Kings battle and conquer, gods on the other hand, just have to show up.
Rafael Nadal has long been touted as the King of Clay. He earned his coronation in his early 20s by beating the then presumably best on the surface, Guillermo Coria and consistently beating the best in the business, Roger Federer on red clay all over the world. He won Master titles on the trot, multiple French Open championships and kept cementing his position in tennis lore as the best of his era on clay, probably the best ever to grace the red courts. What has followed is years of utter domination, and thwarting anyone who has come close to challenging that notion.
With his 10th title at the Monte Carlo Masters 1000 tournament, Nadal has once again rewritten the history books by becoming the first man in the Open Era to win the same tournament 10 times. What is worth noting is the fact that Nadal also remains the only male player to win a tournament nine times (French Open and Barcelona). Roland Garros, Monte Carlo and Barcelona all happen to be clay court tournaments. The title win in Monte Carlo was Nadal’s 50th title win on clay and the Spaniard is now the clear leader on the list of most titles won on the surface (surpassing Guillermo Vilas’ 49).
Here is why Nadal deserves to be called the God of Clay now:
Nadal has the best win/loss record on the surface (minimum 25 matches played). His 374 wins accumulated against a meagre 34 losses give him a 91.6 percent record over his career so far. The second most successful French Open Champion of all-time, Bjorn Borg had an 86 percent record in comparison.
Nadal once rode an 81-match winning streak on the surface between 2005 and 2007. It is the longest winning streak by a male player on a particular surface in the Open Era. The second longest such streak amounted to 46-wins in contrast, and is owned by Vilas.
Nadal now has 50 clay court titles in his trophy collection. With the win in Monte Carlo, he broke a year-long tie with Vilas and became the outright leader in this category. What’s worth mentioning is the fact that Nadal has lost only 34 matches to reach this feat, while Vilas lost 157 matches on clay en route his 49 titles.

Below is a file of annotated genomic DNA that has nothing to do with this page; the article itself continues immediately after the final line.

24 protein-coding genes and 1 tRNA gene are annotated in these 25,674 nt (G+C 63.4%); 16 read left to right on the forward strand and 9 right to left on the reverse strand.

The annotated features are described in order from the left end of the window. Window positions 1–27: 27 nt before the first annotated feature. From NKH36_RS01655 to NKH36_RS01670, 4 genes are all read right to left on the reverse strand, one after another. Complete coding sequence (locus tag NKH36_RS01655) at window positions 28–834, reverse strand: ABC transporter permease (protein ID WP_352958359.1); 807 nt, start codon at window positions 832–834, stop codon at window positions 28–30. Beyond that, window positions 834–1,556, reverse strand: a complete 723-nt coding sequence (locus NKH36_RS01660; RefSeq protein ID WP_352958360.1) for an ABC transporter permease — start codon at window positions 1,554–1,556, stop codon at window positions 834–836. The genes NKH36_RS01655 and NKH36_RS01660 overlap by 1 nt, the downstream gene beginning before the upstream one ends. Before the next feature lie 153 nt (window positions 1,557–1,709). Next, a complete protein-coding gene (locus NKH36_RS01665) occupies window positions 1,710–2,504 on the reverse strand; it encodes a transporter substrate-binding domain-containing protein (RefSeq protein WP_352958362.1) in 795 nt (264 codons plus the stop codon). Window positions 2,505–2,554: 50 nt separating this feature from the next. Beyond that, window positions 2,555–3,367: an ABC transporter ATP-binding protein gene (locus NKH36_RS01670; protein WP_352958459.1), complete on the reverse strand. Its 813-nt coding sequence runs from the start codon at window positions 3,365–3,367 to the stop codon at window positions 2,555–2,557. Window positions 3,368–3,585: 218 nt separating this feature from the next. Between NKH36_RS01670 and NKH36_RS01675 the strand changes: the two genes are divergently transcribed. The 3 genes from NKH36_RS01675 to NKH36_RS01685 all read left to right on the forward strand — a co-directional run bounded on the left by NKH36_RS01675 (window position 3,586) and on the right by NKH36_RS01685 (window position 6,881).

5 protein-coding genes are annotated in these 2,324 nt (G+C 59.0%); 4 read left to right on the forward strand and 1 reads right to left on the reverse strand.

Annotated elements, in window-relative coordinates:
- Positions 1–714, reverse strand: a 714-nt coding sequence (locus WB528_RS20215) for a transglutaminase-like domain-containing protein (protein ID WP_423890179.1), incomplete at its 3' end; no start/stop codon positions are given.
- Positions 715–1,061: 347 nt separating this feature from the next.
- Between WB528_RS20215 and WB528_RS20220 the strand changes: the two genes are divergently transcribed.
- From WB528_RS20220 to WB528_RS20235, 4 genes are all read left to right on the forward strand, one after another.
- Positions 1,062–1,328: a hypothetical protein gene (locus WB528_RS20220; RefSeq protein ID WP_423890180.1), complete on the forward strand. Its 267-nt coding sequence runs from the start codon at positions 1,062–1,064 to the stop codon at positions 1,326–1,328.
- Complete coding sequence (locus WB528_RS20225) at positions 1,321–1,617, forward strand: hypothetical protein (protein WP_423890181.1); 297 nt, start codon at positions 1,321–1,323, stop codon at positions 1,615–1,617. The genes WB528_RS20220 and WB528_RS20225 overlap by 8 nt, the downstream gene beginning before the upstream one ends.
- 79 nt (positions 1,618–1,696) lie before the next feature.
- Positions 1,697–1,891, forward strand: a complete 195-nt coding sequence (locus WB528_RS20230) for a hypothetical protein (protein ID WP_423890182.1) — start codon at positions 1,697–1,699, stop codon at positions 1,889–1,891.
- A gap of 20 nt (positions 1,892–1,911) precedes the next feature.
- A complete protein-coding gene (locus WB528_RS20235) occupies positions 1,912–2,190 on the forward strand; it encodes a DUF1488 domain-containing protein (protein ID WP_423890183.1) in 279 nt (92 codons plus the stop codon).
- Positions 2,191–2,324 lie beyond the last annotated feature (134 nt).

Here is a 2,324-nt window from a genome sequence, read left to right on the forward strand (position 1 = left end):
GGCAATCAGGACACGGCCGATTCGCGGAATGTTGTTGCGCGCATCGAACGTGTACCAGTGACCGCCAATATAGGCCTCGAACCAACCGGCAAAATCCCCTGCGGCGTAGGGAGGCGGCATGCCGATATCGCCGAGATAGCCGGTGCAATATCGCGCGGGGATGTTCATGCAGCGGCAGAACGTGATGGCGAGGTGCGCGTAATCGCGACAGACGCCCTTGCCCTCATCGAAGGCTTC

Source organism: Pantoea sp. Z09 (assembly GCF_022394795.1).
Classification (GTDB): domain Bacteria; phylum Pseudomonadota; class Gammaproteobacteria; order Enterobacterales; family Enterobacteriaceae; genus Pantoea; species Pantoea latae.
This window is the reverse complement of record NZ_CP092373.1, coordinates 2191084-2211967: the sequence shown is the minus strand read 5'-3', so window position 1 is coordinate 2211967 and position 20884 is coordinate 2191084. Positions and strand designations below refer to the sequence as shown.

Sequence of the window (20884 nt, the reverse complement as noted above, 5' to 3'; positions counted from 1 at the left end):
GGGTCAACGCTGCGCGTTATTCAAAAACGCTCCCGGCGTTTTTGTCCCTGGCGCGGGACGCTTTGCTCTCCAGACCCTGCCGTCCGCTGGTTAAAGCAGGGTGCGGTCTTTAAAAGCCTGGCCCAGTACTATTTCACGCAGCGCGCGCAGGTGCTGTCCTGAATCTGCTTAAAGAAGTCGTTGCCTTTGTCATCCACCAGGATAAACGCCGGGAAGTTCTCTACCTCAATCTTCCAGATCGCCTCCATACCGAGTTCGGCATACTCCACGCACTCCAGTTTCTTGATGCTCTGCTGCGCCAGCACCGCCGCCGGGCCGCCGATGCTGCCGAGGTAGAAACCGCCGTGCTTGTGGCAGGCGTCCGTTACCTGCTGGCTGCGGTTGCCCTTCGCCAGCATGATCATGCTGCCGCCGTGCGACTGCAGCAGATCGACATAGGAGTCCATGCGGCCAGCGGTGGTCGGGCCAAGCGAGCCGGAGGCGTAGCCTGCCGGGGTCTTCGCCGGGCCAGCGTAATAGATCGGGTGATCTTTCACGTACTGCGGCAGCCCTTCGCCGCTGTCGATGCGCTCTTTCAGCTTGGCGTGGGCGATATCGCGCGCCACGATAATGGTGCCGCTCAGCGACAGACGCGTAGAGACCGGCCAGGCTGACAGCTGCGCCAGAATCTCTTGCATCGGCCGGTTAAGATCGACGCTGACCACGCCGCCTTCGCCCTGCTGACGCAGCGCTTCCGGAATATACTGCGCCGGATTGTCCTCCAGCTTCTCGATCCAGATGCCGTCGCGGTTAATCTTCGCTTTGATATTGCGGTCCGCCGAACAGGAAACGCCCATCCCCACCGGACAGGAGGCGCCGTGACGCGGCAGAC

Between 2005 and 2013, Nadal won 46 consecutive matches at the Monte Carlo Masters, which is a record for most consecutive wins at one tournament by any player in the Open Era. The streak started in the first round of the 2005 edition with a victory over Gael Monfils, and ended in the final of the 2013 edition with a straight-sets loss to Novak Djokovic.
Nadal is now the first player on the men’s circuit to complete the 'decima' at a single event in the Open Era. Nadal is also second on the list of most titles won at the same event, with nine wins each at Roland Garros and Barcelona.
Nadal also holds the record for most titles at the same Grand Slam event with nine title wins at the French Open. No other man has won more than seven and one would only imagine Nadal will have a few more shots left at completing the 'decima' on the red clay of Paris.
Nadal has lost only eight title matches on clay out of the 58 Finals he has played on the surface, giving him a winning rate of 86 percent in clay-court finals. This is the highest win rate by any player (minimum six finals) on the surface.
Nadal has won the French Open twice without dropping a single set, a feat he managed in 2008 and 2010. He is tied with Bjorn Borg in this category of achievements at a single Grand Slam event in the Open Era.
Nadal is the only player in the history of the sport to have won the three Masters 1000 tournaments on clay (Monte Carlo, Rome and Madrid) and the French Open, all in the same year. Nadal accomplished this feat of the Clay Slam in the 2010 campaign.
Whatever you call him God or King, Nadal is, at this point, going in the history books as the Greatest Of All Time (GOAT) on the red dirt around the world. The best part is that he in the pursuit of challenging the limits of his own greatness. Let’s see what the rest of the season has to offer.
Updated Date: Apr 26, 2017 10:48 AM